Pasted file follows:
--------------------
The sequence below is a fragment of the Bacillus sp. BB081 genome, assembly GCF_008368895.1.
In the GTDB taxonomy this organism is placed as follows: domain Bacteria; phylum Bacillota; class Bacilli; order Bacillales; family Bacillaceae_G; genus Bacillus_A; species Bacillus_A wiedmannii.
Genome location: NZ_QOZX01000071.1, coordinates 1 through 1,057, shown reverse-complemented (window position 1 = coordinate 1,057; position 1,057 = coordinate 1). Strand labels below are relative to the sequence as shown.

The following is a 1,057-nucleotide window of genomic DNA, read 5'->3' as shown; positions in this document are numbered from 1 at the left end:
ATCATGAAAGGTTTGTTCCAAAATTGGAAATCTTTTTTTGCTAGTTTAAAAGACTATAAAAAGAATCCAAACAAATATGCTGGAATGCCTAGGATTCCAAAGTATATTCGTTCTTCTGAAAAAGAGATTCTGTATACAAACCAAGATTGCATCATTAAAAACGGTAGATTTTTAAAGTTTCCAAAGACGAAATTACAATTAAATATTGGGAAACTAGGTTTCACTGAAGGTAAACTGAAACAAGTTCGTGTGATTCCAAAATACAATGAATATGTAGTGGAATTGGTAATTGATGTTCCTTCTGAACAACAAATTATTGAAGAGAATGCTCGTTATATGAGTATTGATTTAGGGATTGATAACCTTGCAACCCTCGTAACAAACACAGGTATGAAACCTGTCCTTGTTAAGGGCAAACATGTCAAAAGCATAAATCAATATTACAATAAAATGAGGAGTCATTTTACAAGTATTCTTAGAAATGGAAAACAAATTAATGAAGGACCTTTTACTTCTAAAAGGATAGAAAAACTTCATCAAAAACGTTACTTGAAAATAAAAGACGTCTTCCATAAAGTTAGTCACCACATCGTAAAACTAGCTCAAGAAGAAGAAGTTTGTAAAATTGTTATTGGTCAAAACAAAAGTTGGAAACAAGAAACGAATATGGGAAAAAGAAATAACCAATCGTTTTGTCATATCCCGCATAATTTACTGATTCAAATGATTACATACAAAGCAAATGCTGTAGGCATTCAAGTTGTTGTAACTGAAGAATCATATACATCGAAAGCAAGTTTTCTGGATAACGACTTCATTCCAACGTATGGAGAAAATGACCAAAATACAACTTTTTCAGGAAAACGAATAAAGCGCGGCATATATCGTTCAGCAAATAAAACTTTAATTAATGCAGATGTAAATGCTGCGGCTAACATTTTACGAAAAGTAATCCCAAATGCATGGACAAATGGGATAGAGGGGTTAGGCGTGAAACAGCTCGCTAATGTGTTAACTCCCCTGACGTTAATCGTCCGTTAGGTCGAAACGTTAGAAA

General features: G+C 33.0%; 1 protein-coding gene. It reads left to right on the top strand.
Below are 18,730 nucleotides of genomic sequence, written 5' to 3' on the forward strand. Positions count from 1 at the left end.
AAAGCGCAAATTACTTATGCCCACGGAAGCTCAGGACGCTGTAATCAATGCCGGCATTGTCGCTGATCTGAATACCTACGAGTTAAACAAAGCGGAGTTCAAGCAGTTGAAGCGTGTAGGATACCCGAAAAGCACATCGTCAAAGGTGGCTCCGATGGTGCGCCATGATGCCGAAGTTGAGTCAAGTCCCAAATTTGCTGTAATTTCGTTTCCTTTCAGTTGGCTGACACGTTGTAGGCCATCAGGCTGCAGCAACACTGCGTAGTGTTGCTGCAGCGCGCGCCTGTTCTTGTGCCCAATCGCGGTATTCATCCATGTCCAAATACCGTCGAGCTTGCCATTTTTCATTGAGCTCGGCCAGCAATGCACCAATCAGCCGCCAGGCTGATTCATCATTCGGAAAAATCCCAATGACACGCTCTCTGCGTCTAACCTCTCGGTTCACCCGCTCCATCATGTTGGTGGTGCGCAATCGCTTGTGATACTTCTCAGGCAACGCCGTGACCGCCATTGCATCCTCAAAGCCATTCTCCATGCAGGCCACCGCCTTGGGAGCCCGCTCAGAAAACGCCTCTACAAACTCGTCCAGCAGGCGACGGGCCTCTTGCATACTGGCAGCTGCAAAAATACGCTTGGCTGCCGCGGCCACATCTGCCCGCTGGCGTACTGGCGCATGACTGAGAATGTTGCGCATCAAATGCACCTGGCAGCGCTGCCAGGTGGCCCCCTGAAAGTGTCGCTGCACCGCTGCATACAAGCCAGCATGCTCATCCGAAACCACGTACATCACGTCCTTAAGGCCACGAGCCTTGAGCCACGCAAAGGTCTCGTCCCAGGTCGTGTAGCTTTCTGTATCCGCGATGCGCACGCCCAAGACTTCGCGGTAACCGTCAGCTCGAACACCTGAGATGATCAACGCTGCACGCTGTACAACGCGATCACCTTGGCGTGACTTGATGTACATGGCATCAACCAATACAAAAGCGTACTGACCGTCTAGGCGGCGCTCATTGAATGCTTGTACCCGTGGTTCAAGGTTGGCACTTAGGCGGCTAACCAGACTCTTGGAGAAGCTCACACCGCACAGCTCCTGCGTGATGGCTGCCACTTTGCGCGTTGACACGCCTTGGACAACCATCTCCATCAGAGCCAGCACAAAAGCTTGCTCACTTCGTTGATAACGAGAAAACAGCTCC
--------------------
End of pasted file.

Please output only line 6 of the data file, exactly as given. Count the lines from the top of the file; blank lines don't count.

General features: G+C 33.0%; 1 protein-coding gene. It reads left to right on the top strand.